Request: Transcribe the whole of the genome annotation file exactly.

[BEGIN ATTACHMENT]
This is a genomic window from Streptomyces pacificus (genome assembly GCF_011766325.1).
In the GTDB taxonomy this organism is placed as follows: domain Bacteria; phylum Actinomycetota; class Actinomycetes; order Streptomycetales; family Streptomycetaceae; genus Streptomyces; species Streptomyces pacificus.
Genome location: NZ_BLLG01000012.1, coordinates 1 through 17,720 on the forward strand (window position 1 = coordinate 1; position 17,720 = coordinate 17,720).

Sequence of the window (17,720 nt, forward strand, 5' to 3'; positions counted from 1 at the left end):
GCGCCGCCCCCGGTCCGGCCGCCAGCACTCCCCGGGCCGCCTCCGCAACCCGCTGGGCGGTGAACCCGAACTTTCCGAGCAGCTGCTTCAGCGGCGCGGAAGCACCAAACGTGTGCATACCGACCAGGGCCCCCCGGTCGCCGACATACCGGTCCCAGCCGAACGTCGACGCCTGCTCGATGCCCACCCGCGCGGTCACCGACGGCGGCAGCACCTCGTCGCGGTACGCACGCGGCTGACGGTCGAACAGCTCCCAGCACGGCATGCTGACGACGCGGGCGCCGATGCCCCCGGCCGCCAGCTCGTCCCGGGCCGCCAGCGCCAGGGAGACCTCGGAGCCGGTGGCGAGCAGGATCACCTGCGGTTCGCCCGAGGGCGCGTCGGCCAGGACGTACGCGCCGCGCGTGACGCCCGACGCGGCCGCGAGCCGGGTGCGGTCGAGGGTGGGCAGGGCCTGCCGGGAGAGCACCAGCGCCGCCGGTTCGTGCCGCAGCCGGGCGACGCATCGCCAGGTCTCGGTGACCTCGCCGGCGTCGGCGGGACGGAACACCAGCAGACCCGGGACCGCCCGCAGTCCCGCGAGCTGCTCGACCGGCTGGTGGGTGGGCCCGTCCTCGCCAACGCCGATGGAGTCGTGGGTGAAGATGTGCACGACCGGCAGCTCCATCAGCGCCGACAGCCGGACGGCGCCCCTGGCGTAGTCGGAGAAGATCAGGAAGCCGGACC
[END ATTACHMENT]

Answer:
This is a genomic window from Streptomyces pacificus (genome assembly GCF_011766325.1).
In the GTDB taxonomy this organism is placed as follows: domain Bacteria; phylum Actinomycetota; class Actinomycetes; order Streptomycetales; family Streptomycetaceae; genus Streptomyces; species Streptomyces pacificus.
Genome location: NZ_BLLG01000012.1, coordinates 1 through 17,720 on the forward strand (window position 1 = coordinate 1; position 17,720 = coordinate 17,720).

Sequence of the window (17,720 nt, forward strand, 5' to 3'; positions counted from 1 at the left end):
GCGCCGCCCCCGGTCCGGCCGCCAGCACTCCCCGGGCCGCCTCCGCAACCCGCTGGGCGGTGAACCCGAACTTTCCGAGCAGCTGCTTCAGCGGCGCGGAAGCACCAAACGTGTGCATACCGACCAGGGCCCCCCGGTCGCCGACATACCGGTCCCAGCCGAACGTCGACGCCTGCTCGATGCCCACCCGCGCGGTCACCGACGGCGGCAGCACCTCGTCGCGGTACGCACGCGGCTGACGGTCGAACAGCTCCCAGCACGGCATGCTGACGACGCGGGCGCCGATGCCCCCGGCCGCCAGCTCGTCCCGGGCCGCCAGCGCCAGGGAGACCTCGGAGCCGGTGGCGAGCAGGATCACCTGCGGTTCGCCCGAGGGCGCGTCGGCCAGGACGTACGCGCCGCGCGTGACGCCCGACGCGGCCGCGAGCCGGGTGCGGTCGAGGGTGGGCAGGGCCTGCCGGGAGAGCACCAGCGCCGCCGGTTCGTGCCGCAGCCGGGCGACGCATCGCCAGGTCTCGGTGACCTCGCCGGCGTCGGCGGGACGGAACACCAGCAGACCCGGGACCGCCCGCAGTCCCGCGAGCTGCTCGACCGGCTGGTGGGTGGGCCCGTCCTCGCCAACGCCGATGGAGTCGTGGGTGAAGATGTGCACGACCGGCAGCTCCATCAGCGCCGACAGCCGGACGGCGCCCCTGGCGTAGTCGGAGAAGATCAGGAAGCCGGACC